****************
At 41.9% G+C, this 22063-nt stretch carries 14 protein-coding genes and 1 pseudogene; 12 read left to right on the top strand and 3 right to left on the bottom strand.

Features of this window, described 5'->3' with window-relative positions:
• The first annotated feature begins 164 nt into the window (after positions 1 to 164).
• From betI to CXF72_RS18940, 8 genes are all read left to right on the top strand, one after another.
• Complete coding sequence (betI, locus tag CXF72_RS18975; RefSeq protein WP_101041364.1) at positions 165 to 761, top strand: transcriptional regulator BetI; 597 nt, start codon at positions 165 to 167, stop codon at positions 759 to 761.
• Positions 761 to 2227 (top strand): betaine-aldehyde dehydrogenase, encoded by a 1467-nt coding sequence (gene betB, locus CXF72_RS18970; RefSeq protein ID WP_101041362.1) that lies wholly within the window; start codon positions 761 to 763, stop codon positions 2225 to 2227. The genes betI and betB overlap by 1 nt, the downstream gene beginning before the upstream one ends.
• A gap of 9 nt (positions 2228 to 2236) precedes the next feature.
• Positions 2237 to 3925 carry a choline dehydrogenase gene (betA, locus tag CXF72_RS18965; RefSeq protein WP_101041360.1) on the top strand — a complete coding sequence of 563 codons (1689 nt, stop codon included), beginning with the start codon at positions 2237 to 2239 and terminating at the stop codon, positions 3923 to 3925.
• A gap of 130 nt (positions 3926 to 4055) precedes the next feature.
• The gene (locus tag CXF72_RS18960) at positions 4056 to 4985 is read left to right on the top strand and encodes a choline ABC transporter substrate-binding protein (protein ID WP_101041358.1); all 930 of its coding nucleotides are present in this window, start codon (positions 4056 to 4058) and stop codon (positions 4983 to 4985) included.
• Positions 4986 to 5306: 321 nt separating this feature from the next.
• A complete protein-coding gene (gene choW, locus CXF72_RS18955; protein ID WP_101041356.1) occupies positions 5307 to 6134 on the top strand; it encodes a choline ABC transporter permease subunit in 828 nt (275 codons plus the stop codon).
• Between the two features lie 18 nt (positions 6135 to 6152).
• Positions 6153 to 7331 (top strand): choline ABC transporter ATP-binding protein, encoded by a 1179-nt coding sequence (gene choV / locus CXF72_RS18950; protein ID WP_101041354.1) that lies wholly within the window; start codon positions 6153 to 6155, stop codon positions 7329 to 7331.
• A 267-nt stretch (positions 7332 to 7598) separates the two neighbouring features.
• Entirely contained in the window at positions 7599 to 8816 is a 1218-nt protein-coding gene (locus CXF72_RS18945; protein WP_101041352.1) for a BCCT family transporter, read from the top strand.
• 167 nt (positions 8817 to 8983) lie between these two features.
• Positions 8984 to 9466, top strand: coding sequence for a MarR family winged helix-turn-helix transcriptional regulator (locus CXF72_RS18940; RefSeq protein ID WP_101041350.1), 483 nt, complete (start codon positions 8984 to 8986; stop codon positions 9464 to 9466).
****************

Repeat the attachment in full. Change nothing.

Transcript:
At 41.9% G+C, this 22063-nt stretch carries 14 protein-coding genes and 1 pseudogene; 12 read left to right on the top strand and 3 right to left on the bottom strand.

Features of this window, described 5'->3' with window-relative positions:
• The first annotated feature begins 164 nt into the window (after positions 1 to 164).
• From betI to CXF72_RS18940, 8 genes are all read left to right on the top strand, one after another.
• Complete coding sequence (betI, locus tag CXF72_RS18975; RefSeq protein WP_101041364.1) at positions 165 to 761, top strand: transcriptional regulator BetI; 597 nt, start codon at positions 165 to 167, stop codon at positions 759 to 761.
• Positions 761 to 2227 (top strand): betaine-aldehyde dehydrogenase, encoded by a 1467-nt coding sequence (gene betB, locus CXF72_RS18970; RefSeq protein ID WP_101041362.1) that lies wholly within the window; start codon positions 761 to 763, stop codon positions 2225 to 2227. The genes betI and betB overlap by 1 nt, the downstream gene beginning before the upstream one ends.
• A gap of 9 nt (positions 2228 to 2236) precedes the next feature.
• Positions 2237 to 3925 carry a choline dehydrogenase gene (betA, locus tag CXF72_RS18965; RefSeq protein WP_101041360.1) on the top strand — a complete coding sequence of 563 codons (1689 nt, stop codon included), beginning with the start codon at positions 2237 to 2239 and terminating at the stop codon, positions 3923 to 3925.
• A gap of 130 nt (positions 3926 to 4055) precedes the next feature.
• The gene (locus tag CXF72_RS18960) at positions 4056 to 4985 is read left to right on the top strand and encodes a choline ABC transporter substrate-binding protein (protein ID WP_101041358.1); all 930 of its coding nucleotides are present in this window, start codon (positions 4056 to 4058) and stop codon (positions 4983 to 4985) included.
• Positions 4986 to 5306: 321 nt separating this feature from the next.
• A complete protein-coding gene (gene choW, locus CXF72_RS18955; protein ID WP_101041356.1) occupies positions 5307 to 6134 on the top strand; it encodes a choline ABC transporter permease subunit in 828 nt (275 codons plus the stop codon).
• Between the two features lie 18 nt (positions 6135 to 6152).
• Positions 6153 to 7331 (top strand): choline ABC transporter ATP-binding protein, encoded by a 1179-nt coding sequence (gene choV / locus CXF72_RS18950; protein ID WP_101041354.1) that lies wholly within the window; start codon positions 6153 to 6155, stop codon positions 7329 to 7331.
• A 267-nt stretch (positions 7332 to 7598) separates the two neighbouring features.
• Entirely contained in the window at positions 7599 to 8816 is a 1218-nt protein-coding gene (locus CXF72_RS18945; protein WP_101041352.1) for a BCCT family transporter, read from the top strand.
• 167 nt (positions 8817 to 8983) lie between these two features.
• Positions 8984 to 9466, top strand: coding sequence for a MarR family winged helix-turn-helix transcriptional regulator (locus CXF72_RS18940; RefSeq protein ID WP_101041350.1), 483 nt, complete (start codon positions 8984 to 8986; stop codon positions 9464 to 9466).